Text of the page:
Edwin Dalmaijer


Dr. Dalmaijer is a cognitive neuroscientist who revolutionized eye tracking with his PyGaze toolbox. This open source eye tracking software has made eye tracking affordable for nearly any research laboratory. Although Edwin’s software can be used to interface with expensive (>$30k) eye trackers, it also wraps around the APIs of cheap, consumer-grade eye trackers intended for gamers. As Dr. Dalmaijer has shown in his careful testing, these cheap eye trackers are sufficient for many research applications. PyGaze has allowed the PEEP lab to send eye trackers all over the US to collaborating labs and even a psychiatric hospital. 

Dr. Dalmaijer designed our gaze-contingent operant conditioning study and recently presented the work at the European Conference on Eye Movements. You can find his invaluable book on programming in Python for psychologists here, which is a must-read for any graduate student or advanced undergraduate in psychology.

Samantha Dawson


Dr. Dawson is an Assistant Professor in the Department of Psychology at the University of British Columbia, and she is an expert on sexual dysfunctions in individuals and in couples. Dr. Dawson has conducted pioneering research using eye tracking to measure sexual interest and arousal. Dr. Dawson and Dr. Armstrong are co-advising Zoe Brown’s thesis project on the role of disgust in sexual dysfunction.

Shari Steinman


Dr. Steinman is a clinical psychologist who studies anxiety-related disorders and OCD. She and Dr. Armstrong recently finished data collection on a study examining oculomotor avoidance of spiders, which is part of an ongoing eye tracking collaboration.

Jeremy Stewart


Dr. Stewart is a clinical psychologist who studies suicide and self-injurious behaviors in youth. He and Dr. Armstrong successfully applied for a small grant from Canada’s Social Science and Humanities Research Council to create an eye tracking station in Dr. Stewart’s lab. PEEP lab member Siri Danielson worked with Dr. Stewart during the summer of 2019 on a project using eye tracking to assess risk factors for suicide. Some of the data are reported in this paper.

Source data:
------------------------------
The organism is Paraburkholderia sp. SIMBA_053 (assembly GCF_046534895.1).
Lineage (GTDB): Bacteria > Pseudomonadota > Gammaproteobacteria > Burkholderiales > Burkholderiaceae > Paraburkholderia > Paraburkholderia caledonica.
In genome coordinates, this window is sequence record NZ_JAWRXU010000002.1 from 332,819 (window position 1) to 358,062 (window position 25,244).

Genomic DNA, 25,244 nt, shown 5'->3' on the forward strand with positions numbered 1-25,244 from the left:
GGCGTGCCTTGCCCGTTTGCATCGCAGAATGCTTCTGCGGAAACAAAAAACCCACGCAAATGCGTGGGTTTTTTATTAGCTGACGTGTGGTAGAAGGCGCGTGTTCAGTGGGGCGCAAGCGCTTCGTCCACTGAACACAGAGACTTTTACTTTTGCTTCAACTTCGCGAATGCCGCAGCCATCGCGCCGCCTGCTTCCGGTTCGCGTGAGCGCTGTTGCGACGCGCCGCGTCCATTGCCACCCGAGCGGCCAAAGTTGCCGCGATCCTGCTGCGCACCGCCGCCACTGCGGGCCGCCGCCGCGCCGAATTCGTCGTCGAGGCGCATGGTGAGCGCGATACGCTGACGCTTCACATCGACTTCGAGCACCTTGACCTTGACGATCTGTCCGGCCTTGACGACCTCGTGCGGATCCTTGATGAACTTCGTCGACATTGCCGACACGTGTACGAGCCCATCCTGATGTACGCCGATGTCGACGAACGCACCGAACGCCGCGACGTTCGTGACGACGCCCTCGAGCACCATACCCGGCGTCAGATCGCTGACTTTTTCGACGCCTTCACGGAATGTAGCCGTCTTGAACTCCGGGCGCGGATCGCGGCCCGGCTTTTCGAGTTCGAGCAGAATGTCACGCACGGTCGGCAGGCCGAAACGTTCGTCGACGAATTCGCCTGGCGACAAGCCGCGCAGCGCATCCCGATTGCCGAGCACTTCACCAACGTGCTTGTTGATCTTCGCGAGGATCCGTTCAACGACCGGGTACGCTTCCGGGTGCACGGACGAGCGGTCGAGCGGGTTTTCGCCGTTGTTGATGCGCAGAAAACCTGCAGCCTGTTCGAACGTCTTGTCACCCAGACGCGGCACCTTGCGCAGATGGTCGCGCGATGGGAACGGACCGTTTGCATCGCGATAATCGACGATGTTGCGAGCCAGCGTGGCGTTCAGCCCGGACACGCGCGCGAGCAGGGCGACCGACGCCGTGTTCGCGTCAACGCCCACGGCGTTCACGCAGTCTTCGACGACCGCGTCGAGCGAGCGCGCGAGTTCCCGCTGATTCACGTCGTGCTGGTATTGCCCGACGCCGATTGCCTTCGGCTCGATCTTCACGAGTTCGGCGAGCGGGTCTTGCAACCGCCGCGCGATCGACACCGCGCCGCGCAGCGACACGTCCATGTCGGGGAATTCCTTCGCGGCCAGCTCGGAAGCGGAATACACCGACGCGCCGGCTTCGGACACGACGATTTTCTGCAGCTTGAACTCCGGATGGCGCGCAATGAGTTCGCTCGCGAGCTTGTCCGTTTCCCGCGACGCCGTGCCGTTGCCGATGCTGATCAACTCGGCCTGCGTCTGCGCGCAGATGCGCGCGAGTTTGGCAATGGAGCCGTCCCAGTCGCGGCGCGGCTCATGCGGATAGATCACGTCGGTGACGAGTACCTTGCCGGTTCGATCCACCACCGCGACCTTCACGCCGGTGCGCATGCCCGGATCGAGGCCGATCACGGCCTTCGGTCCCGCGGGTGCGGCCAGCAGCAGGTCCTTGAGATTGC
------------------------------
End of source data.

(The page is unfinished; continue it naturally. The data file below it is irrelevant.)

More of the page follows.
Matthew Morris


Dr. Morris conducts transdiagnostic research on stress and pain disorders, with a focus on racial disparities in  mental health. He and Dr. Armstrong are conducting eye-tracking research on the nature of racial differences in disgust sensitivity and contamination-based OCD. They are also conducting research on attentional biases in PTSD and chronic pain disorders. In 2017, Mira Engel, a PEEP lab member, spent a summer in Dr. Morris’s lab conducting research and learning pain asessment methodology. The data is reported in this manuscript.

Kean Hsu


Dr. Hsu is Assistant Professor in the Department of Psychiatry at Georgetown University. He studies the role of basic cognitive processes in depression and anxiety, with a focus on measurement. He and Dr. Armstrong recently finished a paper on the measurement of disgust.

Bunmi Olatunji


Dr. Armstrong completed his supervision under the excellent mentorship of Dr. Olatunji. He and Dr. Armstrong continue to collaborate and recently conducted a meta-analysis of over 100 studies examining the role of disgust in anxiety-related disorders.

Previous Collaborators

Michael Treadway


Dr. Treadway is a clinical psychologist and neuroscientist studying the roles of decision making and dopamine in depression. In 2016, PEEP lab member Anneka Soenstram spent a summer learning neuroimaging methods in Dr. Treadway’s laboratory and then conducted her thesis research in the PEEP lab exploring spontaneous blink rate (measured by an eye tracker) as a proxy for striatal dopamine. PEEP lab members also used Dr. Treadway’s EEfRT task, in conjunction with eye tracking, to parse components of reward processing.